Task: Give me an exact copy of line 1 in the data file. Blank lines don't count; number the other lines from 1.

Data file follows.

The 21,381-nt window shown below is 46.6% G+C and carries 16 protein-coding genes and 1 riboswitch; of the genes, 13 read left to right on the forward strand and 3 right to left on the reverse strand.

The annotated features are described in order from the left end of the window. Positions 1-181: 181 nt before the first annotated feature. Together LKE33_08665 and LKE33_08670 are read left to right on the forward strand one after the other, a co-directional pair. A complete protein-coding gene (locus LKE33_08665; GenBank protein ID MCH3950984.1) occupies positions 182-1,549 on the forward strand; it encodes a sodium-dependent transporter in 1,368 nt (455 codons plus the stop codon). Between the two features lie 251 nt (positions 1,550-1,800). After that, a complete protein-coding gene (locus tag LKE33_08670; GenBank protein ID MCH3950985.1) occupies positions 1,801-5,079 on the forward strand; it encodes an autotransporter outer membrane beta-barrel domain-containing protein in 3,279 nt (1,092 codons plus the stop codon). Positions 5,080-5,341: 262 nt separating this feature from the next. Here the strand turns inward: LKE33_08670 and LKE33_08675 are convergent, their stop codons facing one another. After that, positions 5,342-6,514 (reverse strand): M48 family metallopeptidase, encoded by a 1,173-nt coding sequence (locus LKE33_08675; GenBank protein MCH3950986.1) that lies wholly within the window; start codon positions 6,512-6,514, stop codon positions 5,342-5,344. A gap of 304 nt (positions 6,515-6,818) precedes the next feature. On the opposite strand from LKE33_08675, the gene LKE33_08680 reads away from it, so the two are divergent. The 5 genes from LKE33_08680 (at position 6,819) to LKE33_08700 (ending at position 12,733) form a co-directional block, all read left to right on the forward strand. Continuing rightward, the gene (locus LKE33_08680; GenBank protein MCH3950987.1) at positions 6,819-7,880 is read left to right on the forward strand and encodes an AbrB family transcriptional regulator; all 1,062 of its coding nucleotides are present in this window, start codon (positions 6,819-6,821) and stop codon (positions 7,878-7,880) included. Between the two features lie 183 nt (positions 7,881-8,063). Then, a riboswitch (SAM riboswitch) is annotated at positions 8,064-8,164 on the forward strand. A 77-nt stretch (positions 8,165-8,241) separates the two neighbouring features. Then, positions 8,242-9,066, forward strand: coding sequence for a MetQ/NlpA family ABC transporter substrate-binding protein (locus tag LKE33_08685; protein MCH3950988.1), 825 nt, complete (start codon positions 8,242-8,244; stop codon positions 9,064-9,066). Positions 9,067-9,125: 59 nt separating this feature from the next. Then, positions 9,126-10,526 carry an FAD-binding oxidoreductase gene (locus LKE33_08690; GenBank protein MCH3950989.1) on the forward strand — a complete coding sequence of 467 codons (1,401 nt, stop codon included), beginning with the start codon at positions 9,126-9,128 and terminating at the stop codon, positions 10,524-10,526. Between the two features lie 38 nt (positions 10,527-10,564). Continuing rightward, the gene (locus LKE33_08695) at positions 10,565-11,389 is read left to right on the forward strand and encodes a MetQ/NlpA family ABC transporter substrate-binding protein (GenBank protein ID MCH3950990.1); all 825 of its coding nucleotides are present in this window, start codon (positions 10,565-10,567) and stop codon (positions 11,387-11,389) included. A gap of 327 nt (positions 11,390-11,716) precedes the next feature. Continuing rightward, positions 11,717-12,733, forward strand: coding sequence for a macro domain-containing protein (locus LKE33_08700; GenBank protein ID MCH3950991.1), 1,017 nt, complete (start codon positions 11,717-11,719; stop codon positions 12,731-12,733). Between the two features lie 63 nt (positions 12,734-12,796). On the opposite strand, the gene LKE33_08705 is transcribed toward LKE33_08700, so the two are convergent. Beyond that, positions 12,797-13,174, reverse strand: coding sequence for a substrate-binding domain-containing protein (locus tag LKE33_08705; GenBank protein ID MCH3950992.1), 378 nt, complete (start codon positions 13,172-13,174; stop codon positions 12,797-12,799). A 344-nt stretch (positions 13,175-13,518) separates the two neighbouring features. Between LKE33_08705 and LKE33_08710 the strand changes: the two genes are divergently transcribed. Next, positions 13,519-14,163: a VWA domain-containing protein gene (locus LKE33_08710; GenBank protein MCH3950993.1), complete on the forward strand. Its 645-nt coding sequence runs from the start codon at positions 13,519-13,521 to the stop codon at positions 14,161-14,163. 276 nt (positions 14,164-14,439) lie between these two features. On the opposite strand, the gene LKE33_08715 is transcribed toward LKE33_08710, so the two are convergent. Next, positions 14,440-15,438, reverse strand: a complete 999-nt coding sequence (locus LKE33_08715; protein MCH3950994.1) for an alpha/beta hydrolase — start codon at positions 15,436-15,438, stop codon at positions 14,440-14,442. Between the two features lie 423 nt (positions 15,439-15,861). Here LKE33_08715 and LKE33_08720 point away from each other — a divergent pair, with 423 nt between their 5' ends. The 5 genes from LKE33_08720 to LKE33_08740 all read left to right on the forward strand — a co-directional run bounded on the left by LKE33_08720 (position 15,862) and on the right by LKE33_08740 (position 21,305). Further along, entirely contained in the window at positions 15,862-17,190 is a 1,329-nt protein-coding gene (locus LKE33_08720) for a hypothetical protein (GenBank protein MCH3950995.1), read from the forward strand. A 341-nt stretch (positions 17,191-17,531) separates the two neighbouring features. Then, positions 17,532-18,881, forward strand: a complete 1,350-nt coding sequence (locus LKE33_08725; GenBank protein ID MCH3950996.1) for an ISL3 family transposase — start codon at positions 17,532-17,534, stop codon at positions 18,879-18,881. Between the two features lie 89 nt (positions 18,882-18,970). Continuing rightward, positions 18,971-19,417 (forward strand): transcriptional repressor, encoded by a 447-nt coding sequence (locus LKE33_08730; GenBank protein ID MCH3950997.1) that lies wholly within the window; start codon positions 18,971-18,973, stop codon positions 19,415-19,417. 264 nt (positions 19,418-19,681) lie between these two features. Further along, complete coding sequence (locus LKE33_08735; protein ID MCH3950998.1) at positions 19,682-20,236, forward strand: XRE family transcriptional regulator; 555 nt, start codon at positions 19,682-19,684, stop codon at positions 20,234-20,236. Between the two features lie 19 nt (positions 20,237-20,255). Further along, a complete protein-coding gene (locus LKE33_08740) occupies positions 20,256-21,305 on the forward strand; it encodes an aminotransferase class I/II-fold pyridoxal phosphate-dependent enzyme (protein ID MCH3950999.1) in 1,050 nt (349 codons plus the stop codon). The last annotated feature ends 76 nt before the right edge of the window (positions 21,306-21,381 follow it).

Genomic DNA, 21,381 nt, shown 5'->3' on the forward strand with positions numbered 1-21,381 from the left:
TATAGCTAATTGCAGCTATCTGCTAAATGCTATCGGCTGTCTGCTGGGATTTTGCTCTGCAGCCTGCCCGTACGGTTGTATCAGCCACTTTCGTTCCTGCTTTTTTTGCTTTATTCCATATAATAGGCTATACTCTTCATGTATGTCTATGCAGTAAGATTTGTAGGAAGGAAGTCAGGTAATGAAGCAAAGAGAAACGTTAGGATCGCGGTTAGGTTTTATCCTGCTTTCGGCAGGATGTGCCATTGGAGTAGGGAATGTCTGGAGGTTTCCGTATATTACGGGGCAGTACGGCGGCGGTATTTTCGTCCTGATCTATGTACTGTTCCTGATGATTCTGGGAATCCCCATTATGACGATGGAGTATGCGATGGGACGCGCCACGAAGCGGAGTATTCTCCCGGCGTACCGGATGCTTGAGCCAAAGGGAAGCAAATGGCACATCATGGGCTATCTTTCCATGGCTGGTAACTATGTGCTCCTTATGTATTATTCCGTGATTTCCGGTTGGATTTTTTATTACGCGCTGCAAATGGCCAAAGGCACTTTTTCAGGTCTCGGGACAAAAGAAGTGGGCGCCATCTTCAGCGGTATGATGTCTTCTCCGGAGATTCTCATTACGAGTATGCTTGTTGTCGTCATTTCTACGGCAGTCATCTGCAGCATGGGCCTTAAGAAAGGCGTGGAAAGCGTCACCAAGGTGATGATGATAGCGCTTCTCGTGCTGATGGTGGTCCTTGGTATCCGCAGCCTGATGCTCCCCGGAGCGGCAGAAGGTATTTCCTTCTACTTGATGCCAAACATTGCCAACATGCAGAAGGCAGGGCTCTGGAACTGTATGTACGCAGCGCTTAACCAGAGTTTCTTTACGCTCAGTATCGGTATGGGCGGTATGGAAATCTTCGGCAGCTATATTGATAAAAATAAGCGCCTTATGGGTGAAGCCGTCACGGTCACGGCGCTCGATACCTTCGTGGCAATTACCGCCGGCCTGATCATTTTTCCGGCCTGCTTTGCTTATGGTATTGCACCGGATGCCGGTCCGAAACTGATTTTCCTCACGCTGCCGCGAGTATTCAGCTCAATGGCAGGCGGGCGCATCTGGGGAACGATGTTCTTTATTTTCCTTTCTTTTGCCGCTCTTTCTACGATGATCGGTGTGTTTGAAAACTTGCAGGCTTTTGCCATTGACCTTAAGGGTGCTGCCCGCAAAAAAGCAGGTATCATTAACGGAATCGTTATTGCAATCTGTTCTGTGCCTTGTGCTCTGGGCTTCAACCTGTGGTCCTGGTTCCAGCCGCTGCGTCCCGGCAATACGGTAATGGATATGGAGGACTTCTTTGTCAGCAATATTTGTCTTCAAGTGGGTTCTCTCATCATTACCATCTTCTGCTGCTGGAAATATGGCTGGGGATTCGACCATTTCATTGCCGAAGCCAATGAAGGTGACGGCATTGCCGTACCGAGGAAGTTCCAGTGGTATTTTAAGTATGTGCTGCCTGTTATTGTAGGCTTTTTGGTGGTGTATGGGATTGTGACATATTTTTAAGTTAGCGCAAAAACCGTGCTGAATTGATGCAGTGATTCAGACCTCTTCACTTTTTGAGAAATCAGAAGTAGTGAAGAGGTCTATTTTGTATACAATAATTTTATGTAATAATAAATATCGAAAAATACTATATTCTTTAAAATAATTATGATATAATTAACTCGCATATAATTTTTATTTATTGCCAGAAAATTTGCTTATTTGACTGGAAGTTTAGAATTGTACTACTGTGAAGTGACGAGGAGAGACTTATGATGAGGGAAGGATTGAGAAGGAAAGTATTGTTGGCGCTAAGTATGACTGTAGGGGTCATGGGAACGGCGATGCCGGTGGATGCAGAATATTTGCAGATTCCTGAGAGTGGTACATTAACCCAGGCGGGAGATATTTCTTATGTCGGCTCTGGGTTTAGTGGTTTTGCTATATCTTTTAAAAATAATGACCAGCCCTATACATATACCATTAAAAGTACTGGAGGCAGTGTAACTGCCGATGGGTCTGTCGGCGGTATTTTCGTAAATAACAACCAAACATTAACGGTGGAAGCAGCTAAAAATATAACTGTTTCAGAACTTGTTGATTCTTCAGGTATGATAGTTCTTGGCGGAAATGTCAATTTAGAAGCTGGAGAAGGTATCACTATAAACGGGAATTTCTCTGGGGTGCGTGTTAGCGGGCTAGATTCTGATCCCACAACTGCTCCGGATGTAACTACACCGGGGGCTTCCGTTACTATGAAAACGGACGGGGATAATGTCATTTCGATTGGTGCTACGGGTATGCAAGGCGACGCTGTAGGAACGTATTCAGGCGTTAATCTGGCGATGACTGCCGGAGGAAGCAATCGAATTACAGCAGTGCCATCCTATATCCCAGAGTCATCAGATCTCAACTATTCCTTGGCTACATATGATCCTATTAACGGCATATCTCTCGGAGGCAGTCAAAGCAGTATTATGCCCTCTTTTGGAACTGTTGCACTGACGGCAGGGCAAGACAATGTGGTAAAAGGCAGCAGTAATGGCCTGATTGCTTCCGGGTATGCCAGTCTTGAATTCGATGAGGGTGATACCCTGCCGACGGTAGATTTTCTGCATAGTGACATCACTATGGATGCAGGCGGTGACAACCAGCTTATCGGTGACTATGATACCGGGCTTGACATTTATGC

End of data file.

The 21,381-nt window shown below is 46.6% G+C and carries 16 protein-coding genes and 1 riboswitch; of the genes, 13 read left to right on the forward strand and 3 right to left on the reverse strand.